You’ll never guess what happened next… Well, that is unless you guessed "he didn’t score and then fell down."
I remain convinced that Mason Raymond is a valuable forward for the Vancouver Canucks. Holding that opinon puts me in the extreme minority of Canucks fans, bloggers and observers, however. Basically for me to be correct on this one nearly everybody else who covers the team, and 98% of the team’s fans have to be completely and totally wrong. Put another way, if Raymond is as valuable as I think he is, that would have to make him the most under-appreciated and misunderstood athlete in the history of the Canucks franchise.
Well, I am right about Raymond. Even though everybody hates the guy, he’s a quality contributor and had a big game last night (despite his woeful shootout attempt and collection of pratfalls). Raymond consistently drive possession, helps the Canucks outshoot their opponents and plays stellar defense. What a bum.
Anyway, I’m not going to do what you think I’m going to do – I’m not going to use objective data to prove that Raymond is a valuable contributor to the team. Instead I’m going to explore the psychological damage Raymond’s mere presence on the team and in the shootout is causing Canucks fans. Click past the jump to find out more!
Have you heard of the Kübler-Ross model? It’s more commonly referred to as "the five stages of grief" which describe the feelings one goes through when forced to confront their own mortality. These five stages are , in order: denial, anger, bargaining, depression and acceptance. The five stages of grief have become relevant of late for Canucks fans, who collectively are experiencing these five stages of extreme emotion on a regular basis, and in quick succession, whenever Mason Raymond gets a shootout attempt.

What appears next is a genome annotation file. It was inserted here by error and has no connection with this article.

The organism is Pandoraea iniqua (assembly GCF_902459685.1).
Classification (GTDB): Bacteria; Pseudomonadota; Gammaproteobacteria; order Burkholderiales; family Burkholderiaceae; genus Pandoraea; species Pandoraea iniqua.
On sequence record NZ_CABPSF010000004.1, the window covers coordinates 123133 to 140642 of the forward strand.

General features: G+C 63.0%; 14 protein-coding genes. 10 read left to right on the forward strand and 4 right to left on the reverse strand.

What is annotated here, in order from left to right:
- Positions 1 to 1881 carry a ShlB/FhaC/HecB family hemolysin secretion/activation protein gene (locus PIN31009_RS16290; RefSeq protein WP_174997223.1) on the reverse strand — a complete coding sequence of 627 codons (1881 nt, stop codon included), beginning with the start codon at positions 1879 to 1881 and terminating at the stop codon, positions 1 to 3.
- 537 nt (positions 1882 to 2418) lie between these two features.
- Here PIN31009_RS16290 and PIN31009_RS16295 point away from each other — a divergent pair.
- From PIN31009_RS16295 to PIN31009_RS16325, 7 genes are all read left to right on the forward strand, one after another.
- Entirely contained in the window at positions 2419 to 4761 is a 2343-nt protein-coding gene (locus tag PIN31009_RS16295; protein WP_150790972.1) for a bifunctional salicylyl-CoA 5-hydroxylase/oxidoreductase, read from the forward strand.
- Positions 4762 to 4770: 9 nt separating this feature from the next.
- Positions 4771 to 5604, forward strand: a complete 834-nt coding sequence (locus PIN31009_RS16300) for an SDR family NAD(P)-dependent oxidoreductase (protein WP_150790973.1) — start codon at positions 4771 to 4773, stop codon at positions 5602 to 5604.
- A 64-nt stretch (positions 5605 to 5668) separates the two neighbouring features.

Local doctor Mike Rotch M.D. is concerned that Raymond shootout attempts are having a massive, negative impact on the psychological stability of Canucks fans. "I know Alain Vigneault isn’t paid to offer emotional support to the fan-base," opined Dr. Rotch. "But if the team continues to put Raymond out as one of the first two shooters in the shootout, I think the Government should impose an excise tax on the team to offset the medical costs incurred by his coaching decisions."
Clearly this is a grim situation, and one worth examining further. With that in mind, let’s look at the exact nature of the symptoms Canucks fans are experiencing.
The first stage is denial, but for Canucks fans going through the trauma of watching Mason Raymond shootout attempt, the denial stage is modified. This is because there’s never any real doubt that Raymond is going to get a chance – he always gets a chance. As a result of that, the denial is replaced by a cold fatalism lamenting the preferential treatment Raymond gets from Vancouver’s head-coach. Here are some examples:
The next stage is denial, which takes a number of forms. It’s worth remembering that everyone goes through these "stages of grief" in a unique way, and that’s especially evident during the denial stage. Some fan are quietly hopeful, but that in itself is a form of denial. These fans are fooling themselves, there’s no chance Raymond is going to score:
Other fans experience the denial stage as simple anxiety:
Still others, deal with the denial with an affectation of harsh realism. While fans who behave in this fashion in the denial stage are technically preparing themselves for the inevitable, their approach in no way softens the blows of the final three stages:
Now we get to bargaining. As Raymond approaches center ice to begin his shootout attempt, Canucks fans begin to plead. "At least if you’re going to be in the shootout Mase, please, please for the love of god use your one go-to move!"
Finally, Mason Raymond takes and misses the shootout attempt to the surprise of no one. Raymond’s miss ushers in the depression stage.
And then, the emotional trauma is resolved as Canucks fans accept that what they’ve just experienced was, in fact, totally inevitable:
And there you have it. Mason Raymond shootout attempts: having a deleterious impact on the psychological health of Canucks fans since 2009.